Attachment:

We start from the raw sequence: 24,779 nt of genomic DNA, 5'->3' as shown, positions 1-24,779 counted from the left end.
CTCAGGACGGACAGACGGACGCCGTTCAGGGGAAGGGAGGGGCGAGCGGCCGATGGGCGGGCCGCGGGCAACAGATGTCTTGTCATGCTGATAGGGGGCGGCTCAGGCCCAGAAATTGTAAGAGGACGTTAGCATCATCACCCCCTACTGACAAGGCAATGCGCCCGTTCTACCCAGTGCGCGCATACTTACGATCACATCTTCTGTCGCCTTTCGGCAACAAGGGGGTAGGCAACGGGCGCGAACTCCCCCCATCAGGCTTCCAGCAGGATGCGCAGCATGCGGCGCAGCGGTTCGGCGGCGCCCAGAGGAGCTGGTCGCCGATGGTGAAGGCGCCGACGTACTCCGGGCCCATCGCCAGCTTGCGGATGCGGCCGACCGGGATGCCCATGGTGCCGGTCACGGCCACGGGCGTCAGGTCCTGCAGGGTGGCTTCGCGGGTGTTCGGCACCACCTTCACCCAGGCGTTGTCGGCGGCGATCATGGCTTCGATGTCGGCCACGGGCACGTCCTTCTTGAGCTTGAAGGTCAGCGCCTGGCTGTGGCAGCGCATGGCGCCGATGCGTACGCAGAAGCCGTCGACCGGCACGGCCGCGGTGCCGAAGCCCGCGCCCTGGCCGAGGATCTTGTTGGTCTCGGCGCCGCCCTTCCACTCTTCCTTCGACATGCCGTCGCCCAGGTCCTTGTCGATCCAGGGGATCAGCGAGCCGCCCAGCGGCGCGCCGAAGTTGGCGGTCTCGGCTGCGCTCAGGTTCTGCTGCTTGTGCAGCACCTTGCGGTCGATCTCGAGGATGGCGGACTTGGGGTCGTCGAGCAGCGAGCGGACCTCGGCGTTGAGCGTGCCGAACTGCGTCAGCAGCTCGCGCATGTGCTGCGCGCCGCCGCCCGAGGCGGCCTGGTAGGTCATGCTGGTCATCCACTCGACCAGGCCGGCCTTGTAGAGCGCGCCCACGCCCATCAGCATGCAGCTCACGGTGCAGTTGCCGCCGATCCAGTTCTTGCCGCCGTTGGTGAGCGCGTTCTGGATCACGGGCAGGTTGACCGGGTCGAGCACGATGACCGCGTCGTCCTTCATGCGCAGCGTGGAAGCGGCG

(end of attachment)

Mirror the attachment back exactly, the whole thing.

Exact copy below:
We start from the raw sequence: 24,779 nt of genomic DNA, 5'->3' as shown, positions 1-24,779 counted from the left end.
CTCAGGACGGACAGACGGACGCCGTTCAGGGGAAGGGAGGGGCGAGCGGCCGATGGGCGGGCCGCGGGCAACAGATGTCTTGTCATGCTGATAGGGGGCGGCTCAGGCCCAGAAATTGTAAGAGGACGTTAGCATCATCACCCCCTACTGACAAGGCAATGCGCCCGTTCTACCCAGTGCGCGCATACTTACGATCACATCTTCTGTCGCCTTTCGGCAACAAGGGGGTAGGCAACGGGCGCGAACTCCCCCCATCAGGCTTCCAGCAGGATGCGCAGCATGCGGCGCAGCGGTTCGGCGGCGCCCAGAGGAGCTGGTCGCCGATGGTGAAGGCGCCGACGTACTCCGGGCCCATCGCCAGCTTGCGGATGCGGCCGACCGGGATGCCCATGGTGCCGGTCACGGCCACGGGCGTCAGGTCCTGCAGGGTGGCTTCGCGGGTGTTCGGCACCACCTTCACCCAGGCGTTGTCGGCGGCGATCATGGCTTCGATGTCGGCCACGGGCACGTCCTTCTTGAGCTTGAAGGTCAGCGCCTGGCTGTGGCAGCGCATGGCGCCGATGCGTACGCAGAAGCCGTCGACCGGCACGGCCGCGGTGCCGAAGCCCGCGCCCTGGCCGAGGATCTTGTTGGTCTCGGCGCCGCCCTTCCACTCTTCCTTCGACATGCCGTCGCCCAGGTCCTTGTCGATCCAGGGGATCAGCGAGCCGCCCAGCGGCGCGCCGAAGTTGGCGGTCTCGGCTGCGCTCAGGTTCTGCTGCTTGTGCAGCACCTTGCGGTCGATCTCGAGGATGGCGGACTTGGGGTCGTCGAGCAGCGAGCGGACCTCGGCGTTGAGCGTGCCGAACTGCGTCAGCAGCTCGCGCATGTGCTGCGCGCCGCCGCCCGAGGCGGCCTGGTAGGTCATGCTGGTCATCCACTCGACCAGGCCGGCCTTGTAGAGCGCGCCCACGCCCATCAGCATGCAGCTCACGGTGCAGTTGCCGCCGATCCAGTTCTTGCCGCCGTTGGTGAGCGCGTTCTGGATCACGGGCAGGTTGACCGGGTCGAGCACGATGACCGCGTCGTCCTTCATGCGCAGCGTGGAAGCGGCG